How to Deploy Coaching Skills as a Plan to Upskill Leaders

The onset of the Great Resignation can be attributed to many factors. One of these key reasons is the need for better working conditions; more so, better managers and leaders. In the current workforce, employees are looking for leaders that listen to them, understand, motivate them, and ensure they are recognized and rewarded for their efforts. 

That’s where implementing coaching skills can help a business upskill its leaders. Coaching is a process through which an experienced professional helps individuals get motivated, believe in themselves, and create self-discipline and awareness. Deploying the below skills that coaches use to achieve these goals can help upskill your business leaders. 

Asking Powerful Questions

Professional coaches always ask open-ended questions, which helps eliminate static answers. A ‘yes’ or ‘no’ line of questioning leaves little to no room for the coach to deduce enough information. This, of course, leaves a lot of much-needed details from being unanswered or open to interpretation. 

Asking powerful open-ended questions is a skill every leader should have if they want to know and understand what their employees feel and think. Powerful questions leave an avenue for one to think and explore the question before answering. Similarly, their answers will be well thought out and reflect their thought leadership and true feelings. 

Using Emotional Intelligence 

Emotional intelligence (EQ) is a building factor for any leader to succeed. It is the ability to be aware of and understand one’s emotions and those around you. High emotional intelligence allows a leader to listen, understand, empathize and be open to new or opposing information. 

But emotional intelligence should not be limited to micro-coaching only. It can be implemented in the work environment to improve performance and retain talent. In fact, leaders with high emotional intelligence are more likely to achieve their targets and retain employees than their counterparts.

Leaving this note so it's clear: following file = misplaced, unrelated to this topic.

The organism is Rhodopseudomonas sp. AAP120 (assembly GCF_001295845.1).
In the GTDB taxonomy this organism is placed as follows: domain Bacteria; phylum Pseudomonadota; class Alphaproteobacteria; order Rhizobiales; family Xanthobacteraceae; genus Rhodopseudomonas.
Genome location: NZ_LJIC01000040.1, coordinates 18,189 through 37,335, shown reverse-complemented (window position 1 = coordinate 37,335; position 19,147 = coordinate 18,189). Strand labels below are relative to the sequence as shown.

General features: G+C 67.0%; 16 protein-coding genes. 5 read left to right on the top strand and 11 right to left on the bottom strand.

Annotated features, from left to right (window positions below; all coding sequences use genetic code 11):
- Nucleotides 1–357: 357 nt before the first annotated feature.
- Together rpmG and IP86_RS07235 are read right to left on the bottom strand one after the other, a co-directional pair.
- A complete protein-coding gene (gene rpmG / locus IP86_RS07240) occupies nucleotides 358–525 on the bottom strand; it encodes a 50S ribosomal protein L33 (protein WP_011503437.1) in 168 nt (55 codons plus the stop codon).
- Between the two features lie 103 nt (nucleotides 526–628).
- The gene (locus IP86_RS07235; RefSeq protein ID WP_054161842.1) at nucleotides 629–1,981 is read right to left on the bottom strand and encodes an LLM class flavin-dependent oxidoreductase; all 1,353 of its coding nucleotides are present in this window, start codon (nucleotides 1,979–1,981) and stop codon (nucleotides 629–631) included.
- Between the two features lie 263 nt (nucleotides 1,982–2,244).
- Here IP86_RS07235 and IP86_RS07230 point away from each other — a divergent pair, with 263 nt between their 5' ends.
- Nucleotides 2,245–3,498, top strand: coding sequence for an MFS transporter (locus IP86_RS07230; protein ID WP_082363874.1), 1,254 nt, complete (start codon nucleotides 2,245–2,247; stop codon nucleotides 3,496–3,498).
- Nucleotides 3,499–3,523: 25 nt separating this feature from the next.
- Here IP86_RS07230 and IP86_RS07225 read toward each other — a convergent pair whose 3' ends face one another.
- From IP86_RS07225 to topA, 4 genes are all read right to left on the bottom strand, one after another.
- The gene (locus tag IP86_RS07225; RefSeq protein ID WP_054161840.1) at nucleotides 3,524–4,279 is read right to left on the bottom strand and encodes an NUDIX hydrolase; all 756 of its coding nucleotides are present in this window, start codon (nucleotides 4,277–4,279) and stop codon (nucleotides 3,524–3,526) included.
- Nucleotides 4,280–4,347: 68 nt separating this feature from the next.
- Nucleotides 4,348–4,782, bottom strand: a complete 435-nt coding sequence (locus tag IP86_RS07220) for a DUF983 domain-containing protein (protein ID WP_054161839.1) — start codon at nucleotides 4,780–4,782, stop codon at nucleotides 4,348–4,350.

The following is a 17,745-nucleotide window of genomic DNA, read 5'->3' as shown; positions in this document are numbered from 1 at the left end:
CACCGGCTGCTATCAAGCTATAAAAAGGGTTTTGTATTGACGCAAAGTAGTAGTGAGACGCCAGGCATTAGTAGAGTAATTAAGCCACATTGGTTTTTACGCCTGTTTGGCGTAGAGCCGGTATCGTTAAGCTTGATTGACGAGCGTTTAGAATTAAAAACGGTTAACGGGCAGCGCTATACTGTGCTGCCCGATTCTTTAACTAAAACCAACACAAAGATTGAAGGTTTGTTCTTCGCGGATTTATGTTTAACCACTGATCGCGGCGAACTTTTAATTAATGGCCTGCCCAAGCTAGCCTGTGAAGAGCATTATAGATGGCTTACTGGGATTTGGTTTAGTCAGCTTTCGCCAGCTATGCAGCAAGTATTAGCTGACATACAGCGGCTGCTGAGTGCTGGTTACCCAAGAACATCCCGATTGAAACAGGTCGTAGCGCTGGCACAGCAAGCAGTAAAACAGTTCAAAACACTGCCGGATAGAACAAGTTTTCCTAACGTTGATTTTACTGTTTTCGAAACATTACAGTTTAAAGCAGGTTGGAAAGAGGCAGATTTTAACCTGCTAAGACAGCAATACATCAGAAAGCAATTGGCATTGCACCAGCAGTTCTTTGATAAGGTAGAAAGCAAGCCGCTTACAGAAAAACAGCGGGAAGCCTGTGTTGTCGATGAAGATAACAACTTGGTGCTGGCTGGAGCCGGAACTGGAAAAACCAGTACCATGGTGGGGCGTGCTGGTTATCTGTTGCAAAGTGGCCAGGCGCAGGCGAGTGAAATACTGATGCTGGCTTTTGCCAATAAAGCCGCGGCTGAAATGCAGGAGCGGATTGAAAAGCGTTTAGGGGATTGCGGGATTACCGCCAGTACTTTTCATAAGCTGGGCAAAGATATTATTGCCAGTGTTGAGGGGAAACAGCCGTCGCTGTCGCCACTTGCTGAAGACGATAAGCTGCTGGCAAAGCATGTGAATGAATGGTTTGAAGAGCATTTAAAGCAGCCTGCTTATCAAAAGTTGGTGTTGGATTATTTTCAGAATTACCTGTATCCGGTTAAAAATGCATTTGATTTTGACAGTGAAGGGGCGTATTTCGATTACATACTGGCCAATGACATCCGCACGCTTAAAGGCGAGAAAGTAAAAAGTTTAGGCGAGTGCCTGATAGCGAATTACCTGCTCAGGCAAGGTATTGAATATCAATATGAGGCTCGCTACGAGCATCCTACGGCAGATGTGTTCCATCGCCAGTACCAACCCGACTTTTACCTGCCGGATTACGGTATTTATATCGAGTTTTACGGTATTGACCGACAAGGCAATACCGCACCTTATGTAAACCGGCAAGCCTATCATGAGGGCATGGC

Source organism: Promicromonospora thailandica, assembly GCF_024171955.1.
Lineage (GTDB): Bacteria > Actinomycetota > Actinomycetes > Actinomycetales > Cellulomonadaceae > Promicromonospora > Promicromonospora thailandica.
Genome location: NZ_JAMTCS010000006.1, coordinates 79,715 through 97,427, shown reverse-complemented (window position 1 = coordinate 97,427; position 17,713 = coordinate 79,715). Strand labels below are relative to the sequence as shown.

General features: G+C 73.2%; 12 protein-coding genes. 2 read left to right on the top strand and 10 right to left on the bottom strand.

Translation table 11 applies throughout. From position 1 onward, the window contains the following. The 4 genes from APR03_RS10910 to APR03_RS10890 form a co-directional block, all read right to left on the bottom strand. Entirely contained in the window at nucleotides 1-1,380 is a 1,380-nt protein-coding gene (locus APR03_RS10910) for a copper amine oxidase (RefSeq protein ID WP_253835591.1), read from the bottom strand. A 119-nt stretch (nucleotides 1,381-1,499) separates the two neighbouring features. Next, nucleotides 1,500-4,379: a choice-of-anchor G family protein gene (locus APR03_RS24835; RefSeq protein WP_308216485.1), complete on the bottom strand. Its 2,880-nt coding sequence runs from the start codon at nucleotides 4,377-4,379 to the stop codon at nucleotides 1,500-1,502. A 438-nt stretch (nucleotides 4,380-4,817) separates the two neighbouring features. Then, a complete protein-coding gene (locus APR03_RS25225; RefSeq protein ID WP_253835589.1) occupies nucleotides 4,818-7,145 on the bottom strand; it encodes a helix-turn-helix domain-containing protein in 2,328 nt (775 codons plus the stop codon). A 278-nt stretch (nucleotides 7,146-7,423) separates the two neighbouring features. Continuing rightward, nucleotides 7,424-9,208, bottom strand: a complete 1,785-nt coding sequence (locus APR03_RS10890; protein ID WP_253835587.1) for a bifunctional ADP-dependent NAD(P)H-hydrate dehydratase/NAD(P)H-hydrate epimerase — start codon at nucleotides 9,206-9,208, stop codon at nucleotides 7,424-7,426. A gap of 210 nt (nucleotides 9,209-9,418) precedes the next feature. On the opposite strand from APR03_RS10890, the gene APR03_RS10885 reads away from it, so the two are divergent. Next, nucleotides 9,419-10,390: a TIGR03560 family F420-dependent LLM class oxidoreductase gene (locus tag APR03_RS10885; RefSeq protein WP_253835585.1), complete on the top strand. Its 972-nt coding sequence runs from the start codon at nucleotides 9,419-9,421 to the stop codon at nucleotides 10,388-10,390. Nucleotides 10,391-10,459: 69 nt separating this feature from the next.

Given the changing dynamics in the current workforce, leaders with emotional intelligence are necessary for all organizations. Employees are looking for a working environment where they are heard, valued, and motivated. In addition, they are looking for a workplace where they can build strong and open relationships with colleagues and line managers. 

When upskilling leaders with emotional intelligence, you are looking for opportunities that will enable them to learn how to:

  • Identify and manage their emotions, attitude, and thoughts so they do not interfere with the relationship with their team
  • Identify, manage and resolve any stress, pressure, or tension in their team before it boils over 
  • Be great listeners, empathetic, and understanding of their team’s concerns and needs
  • Nurture and grow relationships using a high degree of self-management and awareness

Personalizing Development 

Successful coaching sessions revolve around a holistic and personalized approach. We are all unique, with varying characters, thoughts, and emotions. A personalized approach to coaching that caters to each individual’s differences and needs leads to high success rates. 

Applying the same in the work environment can lead to excellent results. For example, rather than implementing a one-size-suits-all upskilling program, why not let the leaders be part of their development plans? This involves letting them on in the development plans where they can contribute to what excites them at work, what they want to learn, and how they like to do it. You can also allow them to choose their upskilling path. 

For starters, they feel they are in charge of the what, how, when, and where aspects of their development that caters to their individual upskilling needs. Second, it shows them they are listened to, understood, and valued as individuals, not just team members.

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